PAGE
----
Long Lake National Wildlife Refuge
Mountain-Prairie Region

Grassland Easements

photo of native grass around wetland by staffVast grasslands once covered much of North America. Settlement, agriculture, and development have reduced prairie habitats to a patchwork of isolated grasslands in a sea of croplands, roads, and cities. Loss of grasslands is detrimental to people as well as to wildlife. Grasslands help reduce soil erosion caused by wind and water. They also filter chemicals, thus protecting our water supplies. Vegetation, such as grass, forbs, and shrubs, help trap snow and rain. This allows a more regulated flow of precipitation to seep into the ground, recharging water supplies. Grasslands also provide season long forage for livestock. Many wildlife species depend on grasslands for food, cover, and nesting sites. Protecting grasslands ensures that wildlife will be there for future generations to enjoy.
 
Photo of native grass with wetland running through it by StaffThe grassland easement, always used in combination with a wetland easement, protects the entire prairie pothole community. The U.S. Fish and Wildlife Service first offered this combination of easements in 1991. Since then, it has been used successfully to protect the grass uplands around wetlands previously protected by wetland easements, and it is now used concurrently with wetland easements.
 
The easement terms restrict haying, mowing, and grass seed harvest until after July 15 of each year. This restriction is to help grassland nesting species, such as ducks and pheasants, complete their nesting before the grass is disturbed. Alteration (plowing) of grasslands, wildlife habitat, and other natural features is prohibited. Farming is prohibited. Landowners maintain permanent vegetative cover such as forbs, grasses, and low shrubs. Grazing is allowed at any time. The landowner maintains the right to open or close the land to hunting and trapping.
 
A written permit may be obtained from the administering manager to replant or rejuvenate tame grassland habitat. Grasses suitable to the owner's needs and to the long-term benefits of wildlife are encouraged. Cost sharing or donated seed may be available through Federal, State, or private organizations.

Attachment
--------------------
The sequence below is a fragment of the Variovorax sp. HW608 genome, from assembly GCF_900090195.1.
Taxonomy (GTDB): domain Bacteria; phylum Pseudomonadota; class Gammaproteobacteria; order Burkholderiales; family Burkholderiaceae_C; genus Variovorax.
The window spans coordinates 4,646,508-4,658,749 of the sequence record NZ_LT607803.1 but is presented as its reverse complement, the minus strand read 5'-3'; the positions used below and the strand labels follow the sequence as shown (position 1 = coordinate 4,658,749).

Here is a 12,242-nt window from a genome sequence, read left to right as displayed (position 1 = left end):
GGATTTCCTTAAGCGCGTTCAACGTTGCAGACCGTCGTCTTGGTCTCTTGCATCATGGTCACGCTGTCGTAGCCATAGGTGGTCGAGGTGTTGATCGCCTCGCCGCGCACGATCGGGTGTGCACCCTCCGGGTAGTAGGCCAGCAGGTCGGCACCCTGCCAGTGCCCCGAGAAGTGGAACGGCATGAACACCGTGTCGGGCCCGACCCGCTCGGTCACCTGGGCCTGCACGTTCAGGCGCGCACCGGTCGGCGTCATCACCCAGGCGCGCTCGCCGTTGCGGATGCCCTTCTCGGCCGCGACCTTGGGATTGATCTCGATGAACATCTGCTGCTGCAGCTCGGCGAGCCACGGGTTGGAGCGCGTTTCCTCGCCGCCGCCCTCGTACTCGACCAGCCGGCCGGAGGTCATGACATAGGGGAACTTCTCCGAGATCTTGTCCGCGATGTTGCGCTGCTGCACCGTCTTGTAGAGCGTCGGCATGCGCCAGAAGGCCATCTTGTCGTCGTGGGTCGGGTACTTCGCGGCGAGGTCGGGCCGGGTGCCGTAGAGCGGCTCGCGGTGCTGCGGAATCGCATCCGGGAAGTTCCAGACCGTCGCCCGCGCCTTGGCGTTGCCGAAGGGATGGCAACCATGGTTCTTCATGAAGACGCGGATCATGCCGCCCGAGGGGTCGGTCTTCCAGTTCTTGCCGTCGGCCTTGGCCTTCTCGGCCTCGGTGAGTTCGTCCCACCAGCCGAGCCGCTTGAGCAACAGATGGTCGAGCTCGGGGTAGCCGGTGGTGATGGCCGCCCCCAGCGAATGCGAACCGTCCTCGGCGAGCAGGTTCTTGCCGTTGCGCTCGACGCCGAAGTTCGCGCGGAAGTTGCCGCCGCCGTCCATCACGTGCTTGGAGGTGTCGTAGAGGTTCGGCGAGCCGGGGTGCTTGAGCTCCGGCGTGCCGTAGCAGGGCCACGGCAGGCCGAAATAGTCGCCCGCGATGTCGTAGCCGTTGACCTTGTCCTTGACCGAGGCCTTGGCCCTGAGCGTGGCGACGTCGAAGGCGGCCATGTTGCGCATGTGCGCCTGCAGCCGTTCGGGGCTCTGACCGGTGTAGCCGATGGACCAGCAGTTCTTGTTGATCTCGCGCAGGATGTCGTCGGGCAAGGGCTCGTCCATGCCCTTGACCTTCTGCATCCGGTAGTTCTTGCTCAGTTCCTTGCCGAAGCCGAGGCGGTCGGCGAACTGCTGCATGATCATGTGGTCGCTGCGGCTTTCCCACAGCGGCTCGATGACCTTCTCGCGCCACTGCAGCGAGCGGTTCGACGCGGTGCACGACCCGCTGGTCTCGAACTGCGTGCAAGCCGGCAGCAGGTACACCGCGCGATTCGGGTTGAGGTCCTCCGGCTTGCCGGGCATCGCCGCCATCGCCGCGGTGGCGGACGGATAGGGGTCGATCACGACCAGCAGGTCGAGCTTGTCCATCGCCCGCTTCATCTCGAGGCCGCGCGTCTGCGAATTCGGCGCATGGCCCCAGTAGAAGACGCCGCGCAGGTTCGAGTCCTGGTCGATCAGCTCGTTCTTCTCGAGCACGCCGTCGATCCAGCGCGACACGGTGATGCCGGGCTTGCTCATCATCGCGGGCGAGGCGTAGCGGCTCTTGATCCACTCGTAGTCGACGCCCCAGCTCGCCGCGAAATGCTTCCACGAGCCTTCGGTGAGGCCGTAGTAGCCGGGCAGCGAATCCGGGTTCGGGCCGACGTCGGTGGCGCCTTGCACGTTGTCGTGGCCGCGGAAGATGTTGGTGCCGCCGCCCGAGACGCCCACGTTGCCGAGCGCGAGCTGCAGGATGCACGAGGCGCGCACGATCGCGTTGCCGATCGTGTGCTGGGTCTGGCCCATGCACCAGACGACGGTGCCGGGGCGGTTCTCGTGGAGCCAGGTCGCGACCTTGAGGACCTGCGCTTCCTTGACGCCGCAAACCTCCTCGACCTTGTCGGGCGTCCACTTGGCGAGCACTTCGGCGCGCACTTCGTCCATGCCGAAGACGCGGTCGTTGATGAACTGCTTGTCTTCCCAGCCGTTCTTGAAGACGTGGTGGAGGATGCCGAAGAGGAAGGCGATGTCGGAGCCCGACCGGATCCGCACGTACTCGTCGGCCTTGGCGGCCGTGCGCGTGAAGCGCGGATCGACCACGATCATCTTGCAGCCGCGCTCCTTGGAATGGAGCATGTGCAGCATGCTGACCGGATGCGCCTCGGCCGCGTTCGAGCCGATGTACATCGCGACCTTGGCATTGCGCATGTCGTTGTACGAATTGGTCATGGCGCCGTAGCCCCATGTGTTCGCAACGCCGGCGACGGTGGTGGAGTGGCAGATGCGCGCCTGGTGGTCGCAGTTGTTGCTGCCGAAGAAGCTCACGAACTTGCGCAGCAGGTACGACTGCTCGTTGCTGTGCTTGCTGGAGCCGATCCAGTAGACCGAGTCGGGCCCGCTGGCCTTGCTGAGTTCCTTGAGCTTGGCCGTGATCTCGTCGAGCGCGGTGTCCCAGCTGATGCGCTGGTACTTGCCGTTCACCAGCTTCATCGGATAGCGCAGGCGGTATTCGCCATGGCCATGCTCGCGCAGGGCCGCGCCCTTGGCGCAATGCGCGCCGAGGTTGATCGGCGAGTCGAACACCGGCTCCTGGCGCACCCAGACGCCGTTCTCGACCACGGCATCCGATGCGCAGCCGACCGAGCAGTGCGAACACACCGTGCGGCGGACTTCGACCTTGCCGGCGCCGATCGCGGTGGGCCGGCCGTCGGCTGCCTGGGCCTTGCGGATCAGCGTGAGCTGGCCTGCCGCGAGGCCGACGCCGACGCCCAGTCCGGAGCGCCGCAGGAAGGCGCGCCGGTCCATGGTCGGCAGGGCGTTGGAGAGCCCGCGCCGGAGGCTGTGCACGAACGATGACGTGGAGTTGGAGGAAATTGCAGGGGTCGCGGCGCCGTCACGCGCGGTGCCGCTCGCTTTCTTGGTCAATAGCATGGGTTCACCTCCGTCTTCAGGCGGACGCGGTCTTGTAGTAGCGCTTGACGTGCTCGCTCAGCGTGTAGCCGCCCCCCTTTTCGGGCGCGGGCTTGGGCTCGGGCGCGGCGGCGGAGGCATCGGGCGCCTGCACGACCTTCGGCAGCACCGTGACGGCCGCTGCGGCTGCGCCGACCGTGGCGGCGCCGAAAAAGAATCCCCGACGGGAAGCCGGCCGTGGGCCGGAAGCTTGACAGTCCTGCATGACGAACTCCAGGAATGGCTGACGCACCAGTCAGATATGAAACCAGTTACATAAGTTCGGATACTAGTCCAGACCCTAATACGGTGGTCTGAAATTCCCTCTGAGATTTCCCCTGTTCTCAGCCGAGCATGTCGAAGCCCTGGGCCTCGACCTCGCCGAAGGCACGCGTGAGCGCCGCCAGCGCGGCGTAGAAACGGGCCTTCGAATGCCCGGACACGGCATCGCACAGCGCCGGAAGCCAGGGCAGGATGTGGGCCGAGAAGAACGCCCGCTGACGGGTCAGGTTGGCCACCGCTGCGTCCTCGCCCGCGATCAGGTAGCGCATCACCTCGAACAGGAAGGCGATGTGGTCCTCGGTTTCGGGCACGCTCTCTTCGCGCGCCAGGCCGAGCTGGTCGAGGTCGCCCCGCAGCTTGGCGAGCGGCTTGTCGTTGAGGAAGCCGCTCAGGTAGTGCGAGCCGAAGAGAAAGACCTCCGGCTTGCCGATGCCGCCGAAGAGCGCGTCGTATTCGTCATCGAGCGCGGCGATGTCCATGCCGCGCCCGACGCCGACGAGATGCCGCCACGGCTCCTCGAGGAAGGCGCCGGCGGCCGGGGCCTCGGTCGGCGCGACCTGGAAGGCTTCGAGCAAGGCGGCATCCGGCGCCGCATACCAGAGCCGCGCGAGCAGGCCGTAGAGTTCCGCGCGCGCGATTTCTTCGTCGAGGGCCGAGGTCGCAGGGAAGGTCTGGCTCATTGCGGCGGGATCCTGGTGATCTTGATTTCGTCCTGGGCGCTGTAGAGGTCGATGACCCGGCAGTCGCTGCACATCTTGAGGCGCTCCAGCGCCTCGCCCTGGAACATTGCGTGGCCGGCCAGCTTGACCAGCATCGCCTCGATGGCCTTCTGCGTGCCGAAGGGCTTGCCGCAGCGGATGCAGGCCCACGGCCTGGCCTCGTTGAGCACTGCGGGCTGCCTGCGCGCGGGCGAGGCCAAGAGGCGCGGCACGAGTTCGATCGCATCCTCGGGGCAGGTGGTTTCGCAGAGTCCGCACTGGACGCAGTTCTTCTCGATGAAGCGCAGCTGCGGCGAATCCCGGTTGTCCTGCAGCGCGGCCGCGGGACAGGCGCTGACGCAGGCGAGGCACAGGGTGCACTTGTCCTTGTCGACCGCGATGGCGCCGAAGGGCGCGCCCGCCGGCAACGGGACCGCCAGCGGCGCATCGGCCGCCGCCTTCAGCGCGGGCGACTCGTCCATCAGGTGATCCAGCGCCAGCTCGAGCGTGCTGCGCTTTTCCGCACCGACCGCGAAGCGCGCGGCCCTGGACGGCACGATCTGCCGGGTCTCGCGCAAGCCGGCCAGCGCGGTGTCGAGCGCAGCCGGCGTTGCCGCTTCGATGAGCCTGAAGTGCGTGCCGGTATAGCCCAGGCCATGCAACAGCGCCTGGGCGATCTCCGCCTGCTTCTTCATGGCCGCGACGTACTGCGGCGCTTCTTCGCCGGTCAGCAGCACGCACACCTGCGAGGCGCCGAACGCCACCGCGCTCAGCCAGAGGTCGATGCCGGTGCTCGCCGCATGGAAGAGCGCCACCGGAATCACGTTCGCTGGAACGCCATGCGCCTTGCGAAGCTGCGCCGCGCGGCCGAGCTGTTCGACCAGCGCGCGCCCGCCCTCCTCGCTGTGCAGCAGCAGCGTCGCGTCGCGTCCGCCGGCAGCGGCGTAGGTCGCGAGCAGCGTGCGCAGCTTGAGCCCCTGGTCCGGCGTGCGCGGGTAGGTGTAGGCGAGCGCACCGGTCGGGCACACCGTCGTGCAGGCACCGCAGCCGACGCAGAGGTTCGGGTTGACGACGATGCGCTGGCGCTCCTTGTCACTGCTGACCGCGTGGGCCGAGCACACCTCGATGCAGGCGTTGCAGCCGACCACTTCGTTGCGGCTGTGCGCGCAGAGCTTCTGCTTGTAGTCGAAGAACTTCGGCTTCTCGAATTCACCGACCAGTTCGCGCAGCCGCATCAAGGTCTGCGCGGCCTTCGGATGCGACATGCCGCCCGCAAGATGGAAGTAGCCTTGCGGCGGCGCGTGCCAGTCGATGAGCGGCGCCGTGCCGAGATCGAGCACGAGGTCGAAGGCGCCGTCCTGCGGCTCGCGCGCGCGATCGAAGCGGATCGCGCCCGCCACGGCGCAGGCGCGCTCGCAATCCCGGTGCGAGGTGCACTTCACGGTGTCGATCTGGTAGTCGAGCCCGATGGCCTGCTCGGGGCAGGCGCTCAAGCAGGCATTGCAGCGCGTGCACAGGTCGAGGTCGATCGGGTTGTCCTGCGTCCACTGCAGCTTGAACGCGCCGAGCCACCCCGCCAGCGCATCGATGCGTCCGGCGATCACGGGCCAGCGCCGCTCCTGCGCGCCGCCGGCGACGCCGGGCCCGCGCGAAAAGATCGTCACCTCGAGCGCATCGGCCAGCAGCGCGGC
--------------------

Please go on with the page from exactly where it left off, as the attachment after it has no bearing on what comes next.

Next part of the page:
Grassland easements are part of the National Wildlife Refuge System. In Montana, North Dakota, and South Dakota there are over 400,000 acres in grassland easements.

Partners for Fish and Wildlife provides information to landowners regarding grassland easements and makes referrals to the U.S. Fish and Wildlife Service Realty Division staff. Partners for Fish and Wildlife also restores grasslands, making them eligible for grassland easement protection.

 

A grassland easement is a legal agreement signed with the United States of America, through the U.S. Fish and Wildlife Service (Service) that pays landowners to permanently keep their land in grass. Many landowners never plan on putting their land into crop production and can benefit from the added cash incentive of a grassland easement.

Property must lie within an approved county and have potential value to wildlife. Highest priority lands are large tracts of grassland with high wetland densities and native prairie or soils most likely to be converted to cropland.

Subsurface rights, such as oil, gas, and mineral, are not affected. However, landowners must consult their local Service representative to avoid potential easement violations situations.

 
A grassland easement is a permanent (perpetual) agreement between the Service and all present and future landowners. The Service obtains title evidence from the abstractor at no cost to the landowner. The title is checked to determine that all owners of record have signed the easement. Service attorneys will review the case and furnish an opinion of title. If the opinion points out any title defects, we will assist the landowner in correcting these title defects. The easement will then be accepted by the Service. This process usually take about six to nine months.

Once the easement has been accepted, the landowner receives a letter by certified mail informing him that the easement has been accepted and is being recorded at the county courthouse. The Service will also send a copy of the fully executed easement at that time.


To determine payment, a Service appraiser estimates the value of the easement based on a fair market value appraisal. This appraisal is based on the affect of the easement on your property. The appraisal is then approved by a Service review appraiser. The payment is made in a single lump-sum payment in the form of a check from the U.S. Treasury for the full amount specified in the easement. Payment is usually made within six to nine months after the easement has been signed. The Service pays to record the easement and have the abstracter bring the title evidence up to date prior to payment. 

 

Last updated: August 8, 2011